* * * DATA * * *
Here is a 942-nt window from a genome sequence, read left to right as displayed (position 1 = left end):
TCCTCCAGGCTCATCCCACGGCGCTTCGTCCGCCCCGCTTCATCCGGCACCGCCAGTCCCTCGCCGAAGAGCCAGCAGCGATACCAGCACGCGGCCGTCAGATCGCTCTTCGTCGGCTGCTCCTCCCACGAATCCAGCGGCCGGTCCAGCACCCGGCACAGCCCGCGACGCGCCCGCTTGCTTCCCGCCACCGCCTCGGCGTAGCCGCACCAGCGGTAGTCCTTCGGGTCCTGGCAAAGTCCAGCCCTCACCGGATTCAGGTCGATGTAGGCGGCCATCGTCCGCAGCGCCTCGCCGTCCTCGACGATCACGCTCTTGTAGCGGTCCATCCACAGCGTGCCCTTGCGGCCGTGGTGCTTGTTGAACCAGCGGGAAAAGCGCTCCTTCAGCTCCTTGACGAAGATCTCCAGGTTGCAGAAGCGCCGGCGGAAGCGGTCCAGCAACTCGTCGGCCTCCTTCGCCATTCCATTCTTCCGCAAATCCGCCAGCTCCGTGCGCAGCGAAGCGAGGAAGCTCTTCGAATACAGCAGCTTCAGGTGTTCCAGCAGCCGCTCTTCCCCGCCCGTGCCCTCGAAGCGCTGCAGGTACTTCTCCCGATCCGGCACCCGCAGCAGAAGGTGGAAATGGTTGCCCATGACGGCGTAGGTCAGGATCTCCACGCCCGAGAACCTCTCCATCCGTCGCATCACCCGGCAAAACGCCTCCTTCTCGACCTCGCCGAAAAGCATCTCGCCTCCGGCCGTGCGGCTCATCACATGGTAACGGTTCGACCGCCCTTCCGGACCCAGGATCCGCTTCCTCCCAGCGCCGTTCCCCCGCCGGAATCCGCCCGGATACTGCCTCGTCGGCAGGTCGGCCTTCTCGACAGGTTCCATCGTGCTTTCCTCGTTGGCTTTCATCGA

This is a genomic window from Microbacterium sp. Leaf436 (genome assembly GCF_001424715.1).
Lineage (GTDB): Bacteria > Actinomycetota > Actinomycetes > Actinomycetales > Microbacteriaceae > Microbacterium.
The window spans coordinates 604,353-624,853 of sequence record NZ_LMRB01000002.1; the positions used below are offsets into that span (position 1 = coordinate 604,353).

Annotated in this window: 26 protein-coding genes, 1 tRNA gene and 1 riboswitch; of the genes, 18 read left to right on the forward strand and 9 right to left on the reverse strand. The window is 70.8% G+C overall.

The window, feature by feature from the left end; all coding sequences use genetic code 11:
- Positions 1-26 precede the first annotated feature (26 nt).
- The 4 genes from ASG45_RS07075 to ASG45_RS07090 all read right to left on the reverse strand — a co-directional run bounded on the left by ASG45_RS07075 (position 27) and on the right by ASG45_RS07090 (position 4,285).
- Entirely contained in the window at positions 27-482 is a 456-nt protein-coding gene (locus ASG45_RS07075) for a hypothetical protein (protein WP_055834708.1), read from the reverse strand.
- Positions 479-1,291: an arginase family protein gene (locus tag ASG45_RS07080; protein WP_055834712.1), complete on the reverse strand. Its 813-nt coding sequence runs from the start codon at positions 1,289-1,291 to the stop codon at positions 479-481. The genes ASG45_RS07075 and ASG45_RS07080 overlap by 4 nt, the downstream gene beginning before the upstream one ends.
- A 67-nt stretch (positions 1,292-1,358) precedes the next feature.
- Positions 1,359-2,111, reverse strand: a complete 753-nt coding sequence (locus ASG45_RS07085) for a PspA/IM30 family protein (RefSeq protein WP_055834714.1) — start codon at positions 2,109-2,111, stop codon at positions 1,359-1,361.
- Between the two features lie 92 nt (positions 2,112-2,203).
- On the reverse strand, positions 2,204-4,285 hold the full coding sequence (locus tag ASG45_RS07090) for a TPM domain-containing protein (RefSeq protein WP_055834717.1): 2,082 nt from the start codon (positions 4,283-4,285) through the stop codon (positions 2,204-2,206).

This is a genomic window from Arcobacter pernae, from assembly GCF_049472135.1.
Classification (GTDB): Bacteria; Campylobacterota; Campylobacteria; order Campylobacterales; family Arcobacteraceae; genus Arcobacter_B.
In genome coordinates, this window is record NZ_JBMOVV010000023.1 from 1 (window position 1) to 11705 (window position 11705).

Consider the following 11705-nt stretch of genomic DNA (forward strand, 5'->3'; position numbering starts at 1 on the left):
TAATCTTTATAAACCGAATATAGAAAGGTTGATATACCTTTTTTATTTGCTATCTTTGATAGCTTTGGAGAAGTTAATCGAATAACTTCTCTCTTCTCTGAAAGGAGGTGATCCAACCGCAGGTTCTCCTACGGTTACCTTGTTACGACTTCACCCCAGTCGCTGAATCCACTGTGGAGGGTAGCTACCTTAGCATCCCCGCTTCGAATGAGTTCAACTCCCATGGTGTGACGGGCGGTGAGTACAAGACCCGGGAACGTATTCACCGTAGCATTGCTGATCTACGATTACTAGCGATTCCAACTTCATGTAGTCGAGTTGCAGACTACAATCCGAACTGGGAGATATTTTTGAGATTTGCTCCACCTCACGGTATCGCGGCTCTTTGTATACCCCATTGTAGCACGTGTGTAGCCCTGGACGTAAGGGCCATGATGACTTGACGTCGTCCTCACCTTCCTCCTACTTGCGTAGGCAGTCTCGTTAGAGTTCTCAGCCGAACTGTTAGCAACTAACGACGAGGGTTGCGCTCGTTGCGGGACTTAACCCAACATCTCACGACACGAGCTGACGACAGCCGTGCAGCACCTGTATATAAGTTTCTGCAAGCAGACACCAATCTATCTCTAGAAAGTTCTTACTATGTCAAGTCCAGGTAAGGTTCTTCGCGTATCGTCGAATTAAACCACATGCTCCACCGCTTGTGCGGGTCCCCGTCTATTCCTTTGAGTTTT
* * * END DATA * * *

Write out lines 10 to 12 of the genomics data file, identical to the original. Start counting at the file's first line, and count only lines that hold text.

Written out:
- Entirely contained in the window at positions 27-482 is a 456-nt protein-coding gene (locus ASG45_RS07075) for a hypothetical protein (protein WP_055834708.1), read from the reverse strand.
- Positions 479-1,291: an arginase family protein gene (locus tag ASG45_RS07080; protein WP_055834712.1), complete on the reverse strand. Its 813-nt coding sequence runs from the start codon at positions 1,289-1,291 to the stop codon at positions 479-481. The genes ASG45_RS07075 and ASG45_RS07080 overlap by 4 nt, the downstream gene beginning before the upstream one ends.
- A 67-nt stretch (positions 1,292-1,358) precedes the next feature.